C. A. Bowers was one of my brilliant professors when I attended the University of Oregon. A prolific author, Bowers has made an excellent point. Paraphrasing him, “If you want to defeat your opponent, don’t apply your opponent’s arguments to yourself.” So, let’s say we have a political opponent who argues, “You’re not a real nation, you’re a ‘domestic dependent nation’ subject to our plenary power,” or “you’re not even a nation, you’re only a tribe, subject to our authority over you!”
Are we likely to defeat those arguments and terminology by applying them to ourselves? Of course we aren’t. And if we meekly agree with the idea that we are "domestic dependent nations" because our political adversary has said we are, then how will we ever move beyond a political identity seemingly imposed on us? By our failure to challenge and move beyond that political identity, our adversary will all the more easily continue to say, “You don’t have the right to do x because it’s inconsistent with your status.” Those who oppose us will never say honestly and forthrightly, “You don’t have the right do x because it’s inconsistent with the status we have semantically imposed on you.”
Suppose we have been conditioned from a very young age to fully believe we have no right to contradict the “domestic dependent nation” political identity seemingly imposed on us. Let’s say we’ve been conditioned to believe that if we do contradict our adversary, without a doubt something bad will happen to us? If that’s the case, don’t we have to come to terms with the way we have been psychologically conditioned to accept a lesser political status for ourselves out of fear? So, what is our means of freeing ourselves from a position of timidity and acquiescence?
If we continue to use our opponent’s arguments (their definitions of us), when will we ever take the time to develop the counter-arguments that can be used to defeat our opponent’s arguments? When we use his arguments, we make it seem as if we are willing to accept our opponent’s entire sense of reality, as in “we’re all Americans now, so get over it.”
The word metonymy means “the part stands for the whole.” The ‘domestic dependent nationhood’ argument is but one “part” that stands for “the whole” or the entire dominating reality of our opponent. When we make it seem as if we have accepted that “part” this makes it seem as if we have accepted our adversary’s entire dominating reality, especially when we say hardly anything to contradict that reality.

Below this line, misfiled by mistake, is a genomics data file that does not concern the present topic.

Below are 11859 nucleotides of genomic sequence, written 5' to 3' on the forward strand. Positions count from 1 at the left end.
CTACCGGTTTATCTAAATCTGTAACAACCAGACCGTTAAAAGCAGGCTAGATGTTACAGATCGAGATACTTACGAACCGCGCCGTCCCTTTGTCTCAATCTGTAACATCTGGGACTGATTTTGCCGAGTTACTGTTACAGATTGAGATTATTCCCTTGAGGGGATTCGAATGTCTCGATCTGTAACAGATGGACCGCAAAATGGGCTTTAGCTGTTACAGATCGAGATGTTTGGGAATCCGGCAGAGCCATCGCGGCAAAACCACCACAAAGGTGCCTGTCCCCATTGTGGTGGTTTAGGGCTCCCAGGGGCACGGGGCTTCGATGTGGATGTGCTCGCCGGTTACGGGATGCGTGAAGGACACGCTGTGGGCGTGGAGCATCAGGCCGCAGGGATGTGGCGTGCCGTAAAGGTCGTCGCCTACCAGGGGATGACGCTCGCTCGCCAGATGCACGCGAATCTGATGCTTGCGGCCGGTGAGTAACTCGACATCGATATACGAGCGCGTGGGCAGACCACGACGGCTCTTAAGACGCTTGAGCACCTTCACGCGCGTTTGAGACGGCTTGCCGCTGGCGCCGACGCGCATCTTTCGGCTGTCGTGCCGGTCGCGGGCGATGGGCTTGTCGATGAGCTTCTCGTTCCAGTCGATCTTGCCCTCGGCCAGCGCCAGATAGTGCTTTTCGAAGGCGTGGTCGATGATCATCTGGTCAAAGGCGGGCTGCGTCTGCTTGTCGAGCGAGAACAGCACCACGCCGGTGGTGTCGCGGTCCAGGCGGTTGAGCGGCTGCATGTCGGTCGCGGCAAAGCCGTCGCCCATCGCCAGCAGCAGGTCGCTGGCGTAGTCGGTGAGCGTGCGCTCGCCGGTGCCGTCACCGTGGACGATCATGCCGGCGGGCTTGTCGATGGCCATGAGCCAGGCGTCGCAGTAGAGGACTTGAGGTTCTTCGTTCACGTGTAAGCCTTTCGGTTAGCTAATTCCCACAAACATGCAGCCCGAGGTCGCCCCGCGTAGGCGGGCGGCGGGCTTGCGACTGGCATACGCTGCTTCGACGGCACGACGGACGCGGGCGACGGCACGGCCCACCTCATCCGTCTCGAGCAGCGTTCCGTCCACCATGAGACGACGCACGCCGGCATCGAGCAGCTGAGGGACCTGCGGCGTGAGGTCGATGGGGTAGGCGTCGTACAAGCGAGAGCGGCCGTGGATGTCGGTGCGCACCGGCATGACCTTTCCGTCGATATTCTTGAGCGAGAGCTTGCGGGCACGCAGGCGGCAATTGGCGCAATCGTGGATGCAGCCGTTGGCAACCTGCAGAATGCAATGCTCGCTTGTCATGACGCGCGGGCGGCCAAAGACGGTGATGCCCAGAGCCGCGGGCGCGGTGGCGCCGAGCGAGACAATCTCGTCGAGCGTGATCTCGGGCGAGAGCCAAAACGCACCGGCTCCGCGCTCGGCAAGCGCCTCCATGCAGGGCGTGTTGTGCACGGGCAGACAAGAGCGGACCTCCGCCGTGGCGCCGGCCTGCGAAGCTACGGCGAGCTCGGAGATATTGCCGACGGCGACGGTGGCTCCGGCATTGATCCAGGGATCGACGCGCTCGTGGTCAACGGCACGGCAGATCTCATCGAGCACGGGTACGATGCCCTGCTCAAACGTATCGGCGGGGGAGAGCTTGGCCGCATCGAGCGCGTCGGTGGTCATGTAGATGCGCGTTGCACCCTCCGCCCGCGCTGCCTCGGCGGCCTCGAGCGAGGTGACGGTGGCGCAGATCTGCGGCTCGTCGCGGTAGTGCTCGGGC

If we accept without question the key narratives and key arguments of the dominating society, then by our failure to develop alternatives we’re making it inevitable that they will continue to be used against us. Those narratives and arguments will be repeated over and over again, just as they have been up until now, generation after generation, with little fundamental opposition on our part.
Through their repetitive retelling, disguised as “the law,” such stories of domination get woven together in the neural mappings of our brains and nervous systems, and contribute to the collective tapestry, so to speak, that works to hold the dominating society together. It all works to reinforce the dominating society’s norms and expectations. From the viewpoint of that society it has become normal and expected for us to simply accept the domestic dependent nationhood political status imposed on us.
Many of us have accepted the false belief that in order “to persuade” the dominating society we have to match and agree with its norms and expectations. Yet, ironically, when we do so we thereby reinforce the very reality of domination that is the source of the problems we want to solve as original nations and peoples of The Great Turtle.
So let’s assume for a moment that we have tremendous potential we have not yet lived up to, potential that enables us to free ourselves of false conditioning. Let’s say we have our own “semantic sovereignty” that enables us to directly challenge the dominating society’s narratives about itself and about our nations and peoples. Suppose we were to assume that we have meaningful and important things to say to the world about those dominating narratives, and about ourselves.
We have the ability to deliver our own unique message from an entirely different cultural, spiritual and ceremonial viewpoint, in keeping with the spiritual laws of the universe. An example is the critical value of water, women, and the ecological systems of the planet, which are being subjected to the destructive patterns that are being perpetrated against life on Mother Earth on a planetary scale.
What if we could deliver our message from a position of spiritual insight about the nature of our existence before deadly regimes of were imposed on our nations and peoples by colonizing empires?
What would we say? Would we affirm that we are not domestic dependent nations, and that we reject the limiting political identity our adversary has worked so hard to impose on us? Would we say, firmly and unequivocally, that we have the spiritual right to live free of all forms of domination in keeping with our original free existence?
Steven Newcomb (Shawnee-Lenape) is co-founder and co-director of the Indigenous Law Institute, and author of Pagans in the Promised Land: Decoding the Doctrine of Christian Discovery (Fulcrum, 2008).